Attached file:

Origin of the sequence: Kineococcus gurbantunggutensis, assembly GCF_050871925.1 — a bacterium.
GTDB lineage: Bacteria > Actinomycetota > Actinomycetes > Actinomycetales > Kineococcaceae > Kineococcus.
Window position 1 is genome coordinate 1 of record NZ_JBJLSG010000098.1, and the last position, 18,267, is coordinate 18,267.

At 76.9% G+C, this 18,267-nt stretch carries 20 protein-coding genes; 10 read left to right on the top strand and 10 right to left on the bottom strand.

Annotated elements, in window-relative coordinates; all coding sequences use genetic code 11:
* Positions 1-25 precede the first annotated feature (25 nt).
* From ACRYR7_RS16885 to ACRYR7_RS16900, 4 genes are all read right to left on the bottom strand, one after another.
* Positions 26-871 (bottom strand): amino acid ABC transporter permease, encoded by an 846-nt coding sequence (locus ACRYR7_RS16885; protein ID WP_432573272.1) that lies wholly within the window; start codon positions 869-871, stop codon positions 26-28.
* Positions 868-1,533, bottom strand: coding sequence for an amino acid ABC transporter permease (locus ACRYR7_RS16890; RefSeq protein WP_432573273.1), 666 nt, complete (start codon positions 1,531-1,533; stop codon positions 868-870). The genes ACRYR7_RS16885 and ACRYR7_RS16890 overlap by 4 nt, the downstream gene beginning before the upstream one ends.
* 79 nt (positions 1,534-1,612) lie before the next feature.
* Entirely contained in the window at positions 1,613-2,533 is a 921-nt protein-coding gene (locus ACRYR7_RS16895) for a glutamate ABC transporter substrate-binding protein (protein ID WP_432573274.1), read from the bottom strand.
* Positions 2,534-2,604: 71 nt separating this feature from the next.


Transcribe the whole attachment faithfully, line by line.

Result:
Origin of the sequence: Kineococcus gurbantunggutensis, assembly GCF_050871925.1 — a bacterium.
GTDB lineage: Bacteria > Actinomycetota > Actinomycetes > Actinomycetales > Kineococcaceae > Kineococcus.
Window position 1 is genome coordinate 1 of record NZ_JBJLSG010000098.1, and the last position, 18,267, is coordinate 18,267.

At 76.9% G+C, this 18,267-nt stretch carries 20 protein-coding genes; 10 read left to right on the top strand and 10 right to left on the bottom strand.

Annotated elements, in window-relative coordinates; all coding sequences use genetic code 11:
* Positions 1-25 precede the first annotated feature (25 nt).
* From ACRYR7_RS16885 to ACRYR7_RS16900, 4 genes are all read right to left on the bottom strand, one after another.
* Positions 26-871 (bottom strand): amino acid ABC transporter permease, encoded by an 846-nt coding sequence (locus ACRYR7_RS16885; protein ID WP_432573272.1) that lies wholly within the window; start codon positions 869-871, stop codon positions 26-28.
* Positions 868-1,533, bottom strand: coding sequence for an amino acid ABC transporter permease (locus ACRYR7_RS16890; RefSeq protein WP_432573273.1), 666 nt, complete (start codon positions 1,531-1,533; stop codon positions 868-870). The genes ACRYR7_RS16885 and ACRYR7_RS16890 overlap by 4 nt, the downstream gene beginning before the upstream one ends.
* 79 nt (positions 1,534-1,612) lie before the next feature.
* Entirely contained in the window at positions 1,613-2,533 is a 921-nt protein-coding gene (locus ACRYR7_RS16895) for a glutamate ABC transporter substrate-binding protein (protein ID WP_432573274.1), read from the bottom strand.
* Positions 2,534-2,604: 71 nt separating this feature from the next.